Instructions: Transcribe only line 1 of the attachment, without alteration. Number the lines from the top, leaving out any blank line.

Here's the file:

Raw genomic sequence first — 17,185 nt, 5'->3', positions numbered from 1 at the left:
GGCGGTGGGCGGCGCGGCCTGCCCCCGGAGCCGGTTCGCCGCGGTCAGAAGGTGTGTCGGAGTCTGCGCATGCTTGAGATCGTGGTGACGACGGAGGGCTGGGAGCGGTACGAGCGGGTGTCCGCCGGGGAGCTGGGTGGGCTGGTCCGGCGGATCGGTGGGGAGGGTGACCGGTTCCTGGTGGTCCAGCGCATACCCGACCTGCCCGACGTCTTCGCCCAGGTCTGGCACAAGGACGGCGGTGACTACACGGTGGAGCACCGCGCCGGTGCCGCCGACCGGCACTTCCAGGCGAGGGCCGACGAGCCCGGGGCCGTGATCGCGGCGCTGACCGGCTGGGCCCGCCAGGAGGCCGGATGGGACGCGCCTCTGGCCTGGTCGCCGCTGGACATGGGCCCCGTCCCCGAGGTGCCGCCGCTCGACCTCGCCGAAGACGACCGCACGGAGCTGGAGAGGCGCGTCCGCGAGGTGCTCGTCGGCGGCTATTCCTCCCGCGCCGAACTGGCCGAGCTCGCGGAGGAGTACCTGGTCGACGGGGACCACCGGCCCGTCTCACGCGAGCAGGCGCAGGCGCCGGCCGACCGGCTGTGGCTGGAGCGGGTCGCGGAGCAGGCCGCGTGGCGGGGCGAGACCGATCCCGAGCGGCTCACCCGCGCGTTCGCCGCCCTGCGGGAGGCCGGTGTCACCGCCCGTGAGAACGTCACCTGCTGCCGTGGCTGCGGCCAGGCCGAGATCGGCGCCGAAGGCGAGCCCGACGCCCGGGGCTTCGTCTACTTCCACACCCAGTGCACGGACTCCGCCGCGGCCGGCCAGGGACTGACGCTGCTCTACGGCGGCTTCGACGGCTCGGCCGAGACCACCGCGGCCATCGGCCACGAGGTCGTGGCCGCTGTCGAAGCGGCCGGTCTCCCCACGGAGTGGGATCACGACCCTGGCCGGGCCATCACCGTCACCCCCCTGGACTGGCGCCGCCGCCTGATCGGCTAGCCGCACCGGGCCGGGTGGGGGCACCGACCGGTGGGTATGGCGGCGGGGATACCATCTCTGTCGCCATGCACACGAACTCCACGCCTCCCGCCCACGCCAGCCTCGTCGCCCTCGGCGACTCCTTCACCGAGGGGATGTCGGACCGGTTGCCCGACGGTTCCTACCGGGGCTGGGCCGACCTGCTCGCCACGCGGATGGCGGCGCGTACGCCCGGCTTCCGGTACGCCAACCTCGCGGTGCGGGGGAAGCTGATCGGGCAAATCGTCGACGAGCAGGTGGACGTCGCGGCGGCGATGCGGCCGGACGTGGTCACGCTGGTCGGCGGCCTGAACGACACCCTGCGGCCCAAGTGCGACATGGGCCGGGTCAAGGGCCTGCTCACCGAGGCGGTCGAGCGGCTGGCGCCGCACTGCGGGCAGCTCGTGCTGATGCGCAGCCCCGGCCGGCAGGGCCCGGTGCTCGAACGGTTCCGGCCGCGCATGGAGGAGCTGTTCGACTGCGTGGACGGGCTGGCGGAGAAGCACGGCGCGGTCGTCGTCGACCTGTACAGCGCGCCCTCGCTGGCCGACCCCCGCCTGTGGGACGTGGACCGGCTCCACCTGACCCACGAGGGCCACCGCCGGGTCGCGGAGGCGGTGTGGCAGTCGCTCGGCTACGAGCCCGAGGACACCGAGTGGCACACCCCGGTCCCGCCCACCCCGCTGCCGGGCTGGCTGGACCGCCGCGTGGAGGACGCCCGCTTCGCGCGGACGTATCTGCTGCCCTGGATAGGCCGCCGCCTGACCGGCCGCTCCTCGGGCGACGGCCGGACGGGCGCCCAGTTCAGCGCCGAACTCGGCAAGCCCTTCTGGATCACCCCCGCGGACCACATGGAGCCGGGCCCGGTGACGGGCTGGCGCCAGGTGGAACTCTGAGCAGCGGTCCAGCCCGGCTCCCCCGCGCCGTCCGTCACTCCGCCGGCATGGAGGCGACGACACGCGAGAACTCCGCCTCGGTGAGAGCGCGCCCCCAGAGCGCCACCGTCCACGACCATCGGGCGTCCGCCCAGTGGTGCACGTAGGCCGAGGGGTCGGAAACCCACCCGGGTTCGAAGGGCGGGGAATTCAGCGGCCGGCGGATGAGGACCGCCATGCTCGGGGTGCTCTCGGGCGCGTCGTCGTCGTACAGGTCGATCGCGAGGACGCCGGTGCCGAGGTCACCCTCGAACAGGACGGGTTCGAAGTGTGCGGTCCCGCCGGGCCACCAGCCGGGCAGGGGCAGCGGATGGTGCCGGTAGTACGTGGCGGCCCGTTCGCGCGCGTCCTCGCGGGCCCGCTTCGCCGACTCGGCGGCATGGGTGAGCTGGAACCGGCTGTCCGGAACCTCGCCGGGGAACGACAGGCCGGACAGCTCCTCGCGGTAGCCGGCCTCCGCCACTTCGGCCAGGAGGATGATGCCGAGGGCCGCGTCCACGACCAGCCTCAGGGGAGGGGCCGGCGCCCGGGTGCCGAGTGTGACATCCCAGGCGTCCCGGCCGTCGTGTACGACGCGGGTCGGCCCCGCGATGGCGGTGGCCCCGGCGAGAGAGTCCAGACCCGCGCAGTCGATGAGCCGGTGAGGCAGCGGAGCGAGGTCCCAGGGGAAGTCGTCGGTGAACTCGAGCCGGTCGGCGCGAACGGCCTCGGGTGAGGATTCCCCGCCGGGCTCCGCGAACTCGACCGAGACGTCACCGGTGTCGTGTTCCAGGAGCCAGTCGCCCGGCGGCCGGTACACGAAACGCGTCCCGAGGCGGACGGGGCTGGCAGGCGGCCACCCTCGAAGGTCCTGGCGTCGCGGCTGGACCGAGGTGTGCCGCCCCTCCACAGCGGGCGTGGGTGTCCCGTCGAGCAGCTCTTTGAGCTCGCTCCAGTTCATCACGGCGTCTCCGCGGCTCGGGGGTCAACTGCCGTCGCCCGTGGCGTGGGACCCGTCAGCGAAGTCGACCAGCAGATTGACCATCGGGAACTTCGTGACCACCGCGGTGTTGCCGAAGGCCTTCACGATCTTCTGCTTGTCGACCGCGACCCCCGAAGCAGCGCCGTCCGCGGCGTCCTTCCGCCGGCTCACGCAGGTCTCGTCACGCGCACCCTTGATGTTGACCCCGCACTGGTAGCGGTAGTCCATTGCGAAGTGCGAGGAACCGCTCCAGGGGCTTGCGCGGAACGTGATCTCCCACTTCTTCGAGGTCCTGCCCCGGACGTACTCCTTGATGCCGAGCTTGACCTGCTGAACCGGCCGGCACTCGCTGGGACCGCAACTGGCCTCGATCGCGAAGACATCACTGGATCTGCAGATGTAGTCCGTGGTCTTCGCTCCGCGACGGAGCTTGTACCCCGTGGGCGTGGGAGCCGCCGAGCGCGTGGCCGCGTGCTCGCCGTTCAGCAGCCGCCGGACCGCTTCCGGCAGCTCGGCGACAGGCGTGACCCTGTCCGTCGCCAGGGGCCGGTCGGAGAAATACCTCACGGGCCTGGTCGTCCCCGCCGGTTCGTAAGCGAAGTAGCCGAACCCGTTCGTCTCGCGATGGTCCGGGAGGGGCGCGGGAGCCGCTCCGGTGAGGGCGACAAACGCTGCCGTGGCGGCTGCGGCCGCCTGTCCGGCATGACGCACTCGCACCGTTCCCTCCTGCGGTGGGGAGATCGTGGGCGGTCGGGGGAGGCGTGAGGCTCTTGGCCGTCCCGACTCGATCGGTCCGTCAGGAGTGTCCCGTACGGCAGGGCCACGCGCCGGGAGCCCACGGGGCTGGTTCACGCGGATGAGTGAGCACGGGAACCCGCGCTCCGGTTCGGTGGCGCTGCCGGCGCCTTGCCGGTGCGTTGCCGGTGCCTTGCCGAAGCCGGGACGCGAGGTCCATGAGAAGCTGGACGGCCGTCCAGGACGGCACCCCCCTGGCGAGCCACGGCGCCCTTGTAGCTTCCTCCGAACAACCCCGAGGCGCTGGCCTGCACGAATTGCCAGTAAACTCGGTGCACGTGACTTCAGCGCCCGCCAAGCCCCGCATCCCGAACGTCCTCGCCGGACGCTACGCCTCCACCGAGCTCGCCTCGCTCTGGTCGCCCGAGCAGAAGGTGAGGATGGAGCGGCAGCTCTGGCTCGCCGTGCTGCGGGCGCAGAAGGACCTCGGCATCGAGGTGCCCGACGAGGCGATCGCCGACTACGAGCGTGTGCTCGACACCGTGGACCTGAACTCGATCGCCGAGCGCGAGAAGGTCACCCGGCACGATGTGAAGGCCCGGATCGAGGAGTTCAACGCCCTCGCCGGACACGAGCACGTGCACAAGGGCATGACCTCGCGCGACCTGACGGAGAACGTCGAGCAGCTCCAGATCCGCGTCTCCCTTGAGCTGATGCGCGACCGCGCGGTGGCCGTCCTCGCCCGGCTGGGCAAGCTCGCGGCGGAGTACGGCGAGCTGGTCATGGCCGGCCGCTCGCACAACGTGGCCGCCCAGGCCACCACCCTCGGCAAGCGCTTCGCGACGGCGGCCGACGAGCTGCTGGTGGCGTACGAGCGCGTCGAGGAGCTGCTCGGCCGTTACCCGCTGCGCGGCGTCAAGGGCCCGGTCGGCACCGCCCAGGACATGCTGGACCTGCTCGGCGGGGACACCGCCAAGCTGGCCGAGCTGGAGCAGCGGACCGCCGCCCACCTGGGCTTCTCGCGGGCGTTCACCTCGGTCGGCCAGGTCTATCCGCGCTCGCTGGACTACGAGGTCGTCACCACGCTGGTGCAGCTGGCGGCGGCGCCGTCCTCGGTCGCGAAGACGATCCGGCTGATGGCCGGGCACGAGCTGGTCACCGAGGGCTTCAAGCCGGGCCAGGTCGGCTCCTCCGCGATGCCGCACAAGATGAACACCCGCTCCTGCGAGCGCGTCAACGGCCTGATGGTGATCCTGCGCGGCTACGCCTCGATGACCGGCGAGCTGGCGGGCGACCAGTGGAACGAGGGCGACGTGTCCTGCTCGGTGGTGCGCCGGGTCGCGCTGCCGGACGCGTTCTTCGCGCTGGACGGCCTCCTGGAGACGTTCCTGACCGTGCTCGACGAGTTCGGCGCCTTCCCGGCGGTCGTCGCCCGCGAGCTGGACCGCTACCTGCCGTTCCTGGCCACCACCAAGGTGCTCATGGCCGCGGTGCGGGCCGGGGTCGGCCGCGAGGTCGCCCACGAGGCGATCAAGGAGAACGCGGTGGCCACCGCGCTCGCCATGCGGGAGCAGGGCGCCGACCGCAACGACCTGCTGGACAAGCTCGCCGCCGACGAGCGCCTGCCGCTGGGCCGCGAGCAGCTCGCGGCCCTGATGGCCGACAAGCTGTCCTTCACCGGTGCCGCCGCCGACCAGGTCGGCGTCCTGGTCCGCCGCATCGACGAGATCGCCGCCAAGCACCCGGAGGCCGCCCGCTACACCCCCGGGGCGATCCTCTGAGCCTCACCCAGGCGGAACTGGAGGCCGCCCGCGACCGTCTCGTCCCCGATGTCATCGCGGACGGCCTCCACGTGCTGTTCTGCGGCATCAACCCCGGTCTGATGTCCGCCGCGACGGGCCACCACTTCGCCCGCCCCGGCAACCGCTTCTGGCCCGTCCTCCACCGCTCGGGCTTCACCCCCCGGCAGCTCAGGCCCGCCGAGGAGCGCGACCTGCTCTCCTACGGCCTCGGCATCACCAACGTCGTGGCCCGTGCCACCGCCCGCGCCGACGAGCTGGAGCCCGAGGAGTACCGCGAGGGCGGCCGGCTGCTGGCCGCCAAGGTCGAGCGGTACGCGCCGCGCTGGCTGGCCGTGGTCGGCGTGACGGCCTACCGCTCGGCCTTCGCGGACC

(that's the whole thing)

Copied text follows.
Raw genomic sequence first — 17,185 nt, 5'->3', positions numbered from 1 at the left: